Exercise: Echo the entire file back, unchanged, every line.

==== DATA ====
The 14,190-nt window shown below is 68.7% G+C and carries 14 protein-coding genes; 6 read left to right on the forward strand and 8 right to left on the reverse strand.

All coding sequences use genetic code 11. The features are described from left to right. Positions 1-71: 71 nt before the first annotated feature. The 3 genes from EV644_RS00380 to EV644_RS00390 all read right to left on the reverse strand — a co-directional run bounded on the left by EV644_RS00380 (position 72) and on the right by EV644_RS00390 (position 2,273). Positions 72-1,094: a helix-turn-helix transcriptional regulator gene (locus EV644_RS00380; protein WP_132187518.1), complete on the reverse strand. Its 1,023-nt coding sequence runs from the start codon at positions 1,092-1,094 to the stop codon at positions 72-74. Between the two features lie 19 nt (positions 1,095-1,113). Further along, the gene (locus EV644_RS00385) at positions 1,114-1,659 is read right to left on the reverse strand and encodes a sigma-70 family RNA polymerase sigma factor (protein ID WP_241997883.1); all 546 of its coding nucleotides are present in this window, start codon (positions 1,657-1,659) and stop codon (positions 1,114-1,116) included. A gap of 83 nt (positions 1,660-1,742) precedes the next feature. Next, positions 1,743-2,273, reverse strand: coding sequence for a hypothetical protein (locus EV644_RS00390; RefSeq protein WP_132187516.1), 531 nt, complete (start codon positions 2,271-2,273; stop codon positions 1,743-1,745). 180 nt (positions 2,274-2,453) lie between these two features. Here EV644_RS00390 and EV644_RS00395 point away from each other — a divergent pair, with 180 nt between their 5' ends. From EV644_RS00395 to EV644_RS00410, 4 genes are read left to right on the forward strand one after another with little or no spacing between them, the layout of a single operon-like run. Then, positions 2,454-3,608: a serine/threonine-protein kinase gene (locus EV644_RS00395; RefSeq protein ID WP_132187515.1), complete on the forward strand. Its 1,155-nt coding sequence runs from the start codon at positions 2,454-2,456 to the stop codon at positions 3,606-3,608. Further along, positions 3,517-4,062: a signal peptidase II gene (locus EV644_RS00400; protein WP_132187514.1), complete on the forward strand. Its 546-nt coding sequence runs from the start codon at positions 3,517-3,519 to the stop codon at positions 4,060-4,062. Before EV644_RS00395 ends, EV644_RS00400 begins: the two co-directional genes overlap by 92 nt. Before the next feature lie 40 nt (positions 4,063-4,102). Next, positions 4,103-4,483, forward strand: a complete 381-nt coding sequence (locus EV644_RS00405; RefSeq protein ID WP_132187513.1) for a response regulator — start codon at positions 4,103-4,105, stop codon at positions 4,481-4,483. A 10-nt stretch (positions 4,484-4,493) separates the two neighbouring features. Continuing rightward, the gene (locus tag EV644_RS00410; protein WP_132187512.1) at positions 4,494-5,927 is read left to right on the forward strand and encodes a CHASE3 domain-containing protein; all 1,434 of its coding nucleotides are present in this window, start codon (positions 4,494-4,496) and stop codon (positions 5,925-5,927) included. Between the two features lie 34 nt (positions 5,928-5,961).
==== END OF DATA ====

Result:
The 14,190-nt window shown below is 68.7% G+C and carries 14 protein-coding genes; 6 read left to right on the forward strand and 8 right to left on the reverse strand.

All coding sequences use genetic code 11. The features are described from left to right. Positions 1-71: 71 nt before the first annotated feature. The 3 genes from EV644_RS00380 to EV644_RS00390 all read right to left on the reverse strand — a co-directional run bounded on the left by EV644_RS00380 (position 72) and on the right by EV644_RS00390 (position 2,273). Positions 72-1,094: a helix-turn-helix transcriptional regulator gene (locus EV644_RS00380; protein WP_132187518.1), complete on the reverse strand. Its 1,023-nt coding sequence runs from the start codon at positions 1,092-1,094 to the stop codon at positions 72-74. Between the two features lie 19 nt (positions 1,095-1,113). Further along, the gene (locus EV644_RS00385) at positions 1,114-1,659 is read right to left on the reverse strand and encodes a sigma-70 family RNA polymerase sigma factor (protein ID WP_241997883.1); all 546 of its coding nucleotides are present in this window, start codon (positions 1,657-1,659) and stop codon (positions 1,114-1,116) included. A gap of 83 nt (positions 1,660-1,742) precedes the next feature. Next, positions 1,743-2,273, reverse strand: coding sequence for a hypothetical protein (locus EV644_RS00390; RefSeq protein WP_132187516.1), 531 nt, complete (start codon positions 2,271-2,273; stop codon positions 1,743-1,745). 180 nt (positions 2,274-2,453) lie between these two features. Here EV644_RS00390 and EV644_RS00395 point away from each other — a divergent pair, with 180 nt between their 5' ends. From EV644_RS00395 to EV644_RS00410, 4 genes are read left to right on the forward strand one after another with little or no spacing between them, the layout of a single operon-like run. Then, positions 2,454-3,608: a serine/threonine-protein kinase gene (locus EV644_RS00395; RefSeq protein ID WP_132187515.1), complete on the forward strand. Its 1,155-nt coding sequence runs from the start codon at positions 2,454-2,456 to the stop codon at positions 3,606-3,608. Further along, positions 3,517-4,062: a signal peptidase II gene (locus EV644_RS00400; protein WP_132187514.1), complete on the forward strand. Its 546-nt coding sequence runs from the start codon at positions 3,517-3,519 to the stop codon at positions 4,060-4,062. Before EV644_RS00395 ends, EV644_RS00400 begins: the two co-directional genes overlap by 92 nt. Before the next feature lie 40 nt (positions 4,063-4,102). Next, positions 4,103-4,483, forward strand: a complete 381-nt coding sequence (locus EV644_RS00405; RefSeq protein ID WP_132187513.1) for a response regulator — start codon at positions 4,103-4,105, stop codon at positions 4,481-4,483. A 10-nt stretch (positions 4,484-4,493) separates the two neighbouring features. Continuing rightward, the gene (locus tag EV644_RS00410; protein WP_132187512.1) at positions 4,494-5,927 is read left to right on the forward strand and encodes a CHASE3 domain-containing protein; all 1,434 of its coding nucleotides are present in this window, start codon (positions 4,494-4,496) and stop codon (positions 5,925-5,927) included. Between the two features lie 34 nt (positions 5,928-5,961).